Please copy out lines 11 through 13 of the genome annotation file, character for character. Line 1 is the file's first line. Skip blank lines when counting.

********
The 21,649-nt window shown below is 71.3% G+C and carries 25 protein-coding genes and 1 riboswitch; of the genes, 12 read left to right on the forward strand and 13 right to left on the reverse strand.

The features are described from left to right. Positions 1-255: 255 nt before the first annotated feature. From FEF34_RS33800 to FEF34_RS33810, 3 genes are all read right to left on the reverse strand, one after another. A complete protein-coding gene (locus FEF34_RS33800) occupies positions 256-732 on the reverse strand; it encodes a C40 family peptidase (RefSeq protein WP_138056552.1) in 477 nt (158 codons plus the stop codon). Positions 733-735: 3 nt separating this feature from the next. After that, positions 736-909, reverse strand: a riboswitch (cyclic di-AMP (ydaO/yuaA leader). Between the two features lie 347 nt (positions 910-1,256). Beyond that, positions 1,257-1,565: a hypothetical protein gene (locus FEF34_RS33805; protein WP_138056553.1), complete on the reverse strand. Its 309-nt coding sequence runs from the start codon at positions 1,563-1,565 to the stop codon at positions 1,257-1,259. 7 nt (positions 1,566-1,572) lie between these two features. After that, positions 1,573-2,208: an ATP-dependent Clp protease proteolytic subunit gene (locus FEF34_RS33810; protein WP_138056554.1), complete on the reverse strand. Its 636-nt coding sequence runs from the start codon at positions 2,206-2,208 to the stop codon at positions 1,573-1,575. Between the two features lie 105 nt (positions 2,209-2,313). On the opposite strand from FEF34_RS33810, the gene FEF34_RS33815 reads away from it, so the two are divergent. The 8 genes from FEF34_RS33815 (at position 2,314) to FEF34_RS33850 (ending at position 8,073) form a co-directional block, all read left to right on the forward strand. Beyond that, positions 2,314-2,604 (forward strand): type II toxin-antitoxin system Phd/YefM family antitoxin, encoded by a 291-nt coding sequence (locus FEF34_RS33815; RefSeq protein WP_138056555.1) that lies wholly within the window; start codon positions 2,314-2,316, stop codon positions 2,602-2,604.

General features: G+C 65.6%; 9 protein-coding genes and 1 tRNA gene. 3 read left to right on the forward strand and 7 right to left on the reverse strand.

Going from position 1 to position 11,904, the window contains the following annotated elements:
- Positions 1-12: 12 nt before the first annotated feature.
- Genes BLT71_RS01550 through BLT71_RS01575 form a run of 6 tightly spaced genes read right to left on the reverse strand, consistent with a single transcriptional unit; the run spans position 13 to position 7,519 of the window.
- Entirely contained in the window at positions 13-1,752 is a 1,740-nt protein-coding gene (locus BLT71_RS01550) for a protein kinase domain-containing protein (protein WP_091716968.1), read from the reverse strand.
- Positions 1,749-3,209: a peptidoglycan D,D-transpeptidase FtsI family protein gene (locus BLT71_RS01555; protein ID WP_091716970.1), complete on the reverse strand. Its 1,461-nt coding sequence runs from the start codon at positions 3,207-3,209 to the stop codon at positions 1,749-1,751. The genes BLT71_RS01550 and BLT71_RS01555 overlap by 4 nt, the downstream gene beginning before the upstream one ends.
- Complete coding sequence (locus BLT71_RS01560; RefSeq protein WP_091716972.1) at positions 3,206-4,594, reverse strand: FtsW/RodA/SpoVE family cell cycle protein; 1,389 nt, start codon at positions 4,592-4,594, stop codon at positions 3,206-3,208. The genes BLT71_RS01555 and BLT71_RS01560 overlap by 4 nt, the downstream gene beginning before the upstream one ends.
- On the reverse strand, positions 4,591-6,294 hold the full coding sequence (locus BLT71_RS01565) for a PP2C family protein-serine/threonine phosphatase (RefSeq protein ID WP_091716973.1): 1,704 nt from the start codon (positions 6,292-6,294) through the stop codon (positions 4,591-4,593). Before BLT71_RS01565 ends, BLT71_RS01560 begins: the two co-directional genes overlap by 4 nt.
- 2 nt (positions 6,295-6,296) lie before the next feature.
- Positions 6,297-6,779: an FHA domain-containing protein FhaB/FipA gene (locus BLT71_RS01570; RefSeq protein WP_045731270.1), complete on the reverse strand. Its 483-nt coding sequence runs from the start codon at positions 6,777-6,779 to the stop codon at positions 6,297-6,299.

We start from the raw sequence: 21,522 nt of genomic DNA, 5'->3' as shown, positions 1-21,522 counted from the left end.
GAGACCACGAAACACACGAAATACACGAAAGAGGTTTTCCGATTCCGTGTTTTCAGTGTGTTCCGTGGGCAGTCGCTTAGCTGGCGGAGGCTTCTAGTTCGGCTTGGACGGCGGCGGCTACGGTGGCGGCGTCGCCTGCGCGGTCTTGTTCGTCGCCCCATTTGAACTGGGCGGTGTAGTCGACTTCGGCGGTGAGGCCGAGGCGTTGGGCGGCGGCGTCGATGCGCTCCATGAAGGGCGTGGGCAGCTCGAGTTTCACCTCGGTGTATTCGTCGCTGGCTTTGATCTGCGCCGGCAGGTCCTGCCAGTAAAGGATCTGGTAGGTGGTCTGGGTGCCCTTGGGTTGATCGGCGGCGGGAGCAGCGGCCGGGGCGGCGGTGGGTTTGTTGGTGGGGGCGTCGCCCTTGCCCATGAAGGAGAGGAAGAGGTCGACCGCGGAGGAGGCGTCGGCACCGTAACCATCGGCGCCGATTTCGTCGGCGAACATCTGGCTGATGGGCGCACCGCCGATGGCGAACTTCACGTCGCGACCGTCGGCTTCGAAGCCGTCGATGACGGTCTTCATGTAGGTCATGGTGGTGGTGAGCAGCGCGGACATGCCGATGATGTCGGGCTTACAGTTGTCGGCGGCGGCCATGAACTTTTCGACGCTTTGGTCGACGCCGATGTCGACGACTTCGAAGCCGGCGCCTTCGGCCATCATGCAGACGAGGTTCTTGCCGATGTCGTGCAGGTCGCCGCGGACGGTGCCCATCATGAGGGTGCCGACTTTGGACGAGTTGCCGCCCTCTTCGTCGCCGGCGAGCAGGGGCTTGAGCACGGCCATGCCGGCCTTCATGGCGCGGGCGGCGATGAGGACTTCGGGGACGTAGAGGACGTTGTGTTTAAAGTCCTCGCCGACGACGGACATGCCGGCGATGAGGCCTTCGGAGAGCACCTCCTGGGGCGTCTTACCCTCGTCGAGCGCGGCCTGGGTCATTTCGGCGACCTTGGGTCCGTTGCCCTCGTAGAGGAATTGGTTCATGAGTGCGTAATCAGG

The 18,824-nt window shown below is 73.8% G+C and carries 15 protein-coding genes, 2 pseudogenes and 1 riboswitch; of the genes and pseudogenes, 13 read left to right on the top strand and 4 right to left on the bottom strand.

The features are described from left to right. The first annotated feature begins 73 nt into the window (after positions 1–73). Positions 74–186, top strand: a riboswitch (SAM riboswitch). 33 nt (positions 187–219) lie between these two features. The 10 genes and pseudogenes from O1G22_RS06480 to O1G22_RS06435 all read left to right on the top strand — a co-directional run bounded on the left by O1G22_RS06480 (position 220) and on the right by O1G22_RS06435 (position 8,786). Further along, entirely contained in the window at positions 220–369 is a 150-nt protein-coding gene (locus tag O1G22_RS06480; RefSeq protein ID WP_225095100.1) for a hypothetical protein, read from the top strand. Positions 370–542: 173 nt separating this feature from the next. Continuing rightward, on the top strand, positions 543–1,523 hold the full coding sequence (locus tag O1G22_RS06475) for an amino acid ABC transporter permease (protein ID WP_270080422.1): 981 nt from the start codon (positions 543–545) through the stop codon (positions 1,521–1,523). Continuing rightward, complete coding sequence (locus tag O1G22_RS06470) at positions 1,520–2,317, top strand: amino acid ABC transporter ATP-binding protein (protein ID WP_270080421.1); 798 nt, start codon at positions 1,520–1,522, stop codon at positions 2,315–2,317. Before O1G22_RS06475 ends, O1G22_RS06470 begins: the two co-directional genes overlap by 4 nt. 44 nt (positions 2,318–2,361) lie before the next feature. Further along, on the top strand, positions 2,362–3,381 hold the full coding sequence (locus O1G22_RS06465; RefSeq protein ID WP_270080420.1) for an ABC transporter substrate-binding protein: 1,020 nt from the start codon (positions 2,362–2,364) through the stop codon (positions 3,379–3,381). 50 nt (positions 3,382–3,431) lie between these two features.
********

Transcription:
- 2 nt (positions 6,295-6,296) lie before the next feature.
- Positions 6,297-6,779: an FHA domain-containing protein FhaB/FipA gene (locus BLT71_RS01570; RefSeq protein WP_045731270.1), complete on the reverse strand. Its 483-nt coding sequence runs from the start codon at positions 6,777-6,779 to the stop codon at positions 6,297-6,299.

We start from the raw sequence: 21,522 nt of genomic DNA, 5'->3' as shown, positions 1-21,522 counted from the left end.